When you hear the word “diversity”, what comes to mind? Per the Bing dictionary, it can mean a “variety of something such as opinion, color, or style”, it can be “ethnic variety, as well as socioeconomic and gender variety, in a group, society, or institution”, and it can be “a discrepancy, or a difference from what is normal or expected”.
We had the privilege to attend two conferences for Alpha Kappa Psi, a co-ed business fraternity with brothers from across the country, and in England. In one of the sessions, the topic of becoming more diverse was identified as a goal.
“Our greatest strength as a human race is our ability to acknowledge our differences, our greatest weakness is our failure to embrace them.”
Diversity and Differences . . .
Knowledge, acceptance, and awareness were identified as key factors for becoming more diverse by the fraternity brothers. How accepting are you of differences? Would you consider yourself and your organization to be diverse?
Before you answer, think about what comes to mind when topics related to diversity and differences surface. Do you think about race, culture, age, gender, sexual orientation and disabilities?
Do you also think about accents, education, physical size, spiritual orientation, and political preferences?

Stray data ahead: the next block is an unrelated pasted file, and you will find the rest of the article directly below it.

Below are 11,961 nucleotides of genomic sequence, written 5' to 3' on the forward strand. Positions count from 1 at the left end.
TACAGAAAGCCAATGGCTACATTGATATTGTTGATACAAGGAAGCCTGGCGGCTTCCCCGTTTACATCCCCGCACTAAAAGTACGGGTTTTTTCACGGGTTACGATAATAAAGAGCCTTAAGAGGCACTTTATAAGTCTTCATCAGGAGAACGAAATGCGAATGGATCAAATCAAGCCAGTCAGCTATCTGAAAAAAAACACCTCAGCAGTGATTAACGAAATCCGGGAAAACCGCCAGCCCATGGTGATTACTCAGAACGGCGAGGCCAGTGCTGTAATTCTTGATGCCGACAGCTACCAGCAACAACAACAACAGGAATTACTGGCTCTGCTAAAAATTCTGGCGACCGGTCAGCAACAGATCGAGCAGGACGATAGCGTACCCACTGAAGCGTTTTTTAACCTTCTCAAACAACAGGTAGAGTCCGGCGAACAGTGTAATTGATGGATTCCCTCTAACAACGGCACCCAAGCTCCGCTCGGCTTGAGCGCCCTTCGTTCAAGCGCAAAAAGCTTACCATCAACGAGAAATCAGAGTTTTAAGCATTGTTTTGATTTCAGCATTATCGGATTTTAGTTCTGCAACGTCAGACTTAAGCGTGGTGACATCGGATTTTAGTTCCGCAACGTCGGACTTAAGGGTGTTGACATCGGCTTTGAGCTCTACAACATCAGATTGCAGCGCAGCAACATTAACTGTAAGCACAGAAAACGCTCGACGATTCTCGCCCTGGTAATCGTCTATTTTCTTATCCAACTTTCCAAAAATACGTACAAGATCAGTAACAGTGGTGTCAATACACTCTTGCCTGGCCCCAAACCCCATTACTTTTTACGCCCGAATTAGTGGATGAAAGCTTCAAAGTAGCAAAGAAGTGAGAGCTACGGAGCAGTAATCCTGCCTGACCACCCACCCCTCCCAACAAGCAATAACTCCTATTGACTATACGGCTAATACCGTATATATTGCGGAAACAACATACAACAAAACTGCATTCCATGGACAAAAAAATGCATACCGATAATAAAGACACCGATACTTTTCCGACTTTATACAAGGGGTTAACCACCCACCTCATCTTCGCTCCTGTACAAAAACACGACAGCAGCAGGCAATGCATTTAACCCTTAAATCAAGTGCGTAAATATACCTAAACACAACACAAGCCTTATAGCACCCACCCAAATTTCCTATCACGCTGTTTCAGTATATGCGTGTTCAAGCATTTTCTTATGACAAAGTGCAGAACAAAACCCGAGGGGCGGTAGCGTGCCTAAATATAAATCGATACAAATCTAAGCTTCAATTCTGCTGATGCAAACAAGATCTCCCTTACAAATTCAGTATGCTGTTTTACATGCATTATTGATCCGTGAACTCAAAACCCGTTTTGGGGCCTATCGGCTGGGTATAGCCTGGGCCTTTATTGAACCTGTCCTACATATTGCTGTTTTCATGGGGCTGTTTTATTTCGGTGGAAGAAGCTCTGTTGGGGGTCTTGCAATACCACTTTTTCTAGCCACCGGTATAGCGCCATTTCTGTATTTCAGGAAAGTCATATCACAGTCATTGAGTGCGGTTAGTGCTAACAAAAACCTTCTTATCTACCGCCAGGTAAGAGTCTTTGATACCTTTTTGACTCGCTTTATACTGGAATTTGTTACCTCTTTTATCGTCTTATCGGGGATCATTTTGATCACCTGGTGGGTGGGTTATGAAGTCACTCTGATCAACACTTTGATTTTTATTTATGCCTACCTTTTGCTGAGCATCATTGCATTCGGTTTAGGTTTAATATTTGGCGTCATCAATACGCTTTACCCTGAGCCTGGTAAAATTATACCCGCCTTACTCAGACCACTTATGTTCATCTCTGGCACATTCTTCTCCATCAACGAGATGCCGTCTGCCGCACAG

Differences are limitless. What’s key is our awareness and respect for how these differences strengthens our team and our organization.
We all have biases and filters. What we suggest is taking the time to examine our biases and recognize the impacts differences have on attitudes and actions with the ultimate goal to appreciate and utilize what’s different.
Dr. Martin Davidson, Associate Dean and Chief Diversity Officer for the Darden School provides the following:
Diversity has the potential to elevate performance, both individually and collectively. When it is engaged and managed well, difference provides unparalleled benefits in performance, innovation, and satisfaction . . .
Diversity challenges us to examine our values. Real harmony emerges in a diverse community only after the members of that community have challenged one another, listened to one another, felt reactive and frustrated with one another, and experienced empathy and understanding with one another, even when our positions are irreconcilable.
Diversity provides the context for learning inside and outside of our classrooms or offices. The way we effectively enhance our performance and challenge our values is through learning.
We’d like to add to the list of differences. Have you observed a variety of leadership skills, traits and behaviors within your organization? Do you relate equally to all styles? Chances are “no”.
There are many leadership profiles that identify preferred styles. There is no “right or wrong” style, and having a blend makes for a stronger team. Be cognizant of how these differing styles make you feel, and strengthen your team and organization by valuing those differences.
Listen to one another, challenge opposing perspectives, and treat all views respectfully and with an open mind! Do you appreciate differences?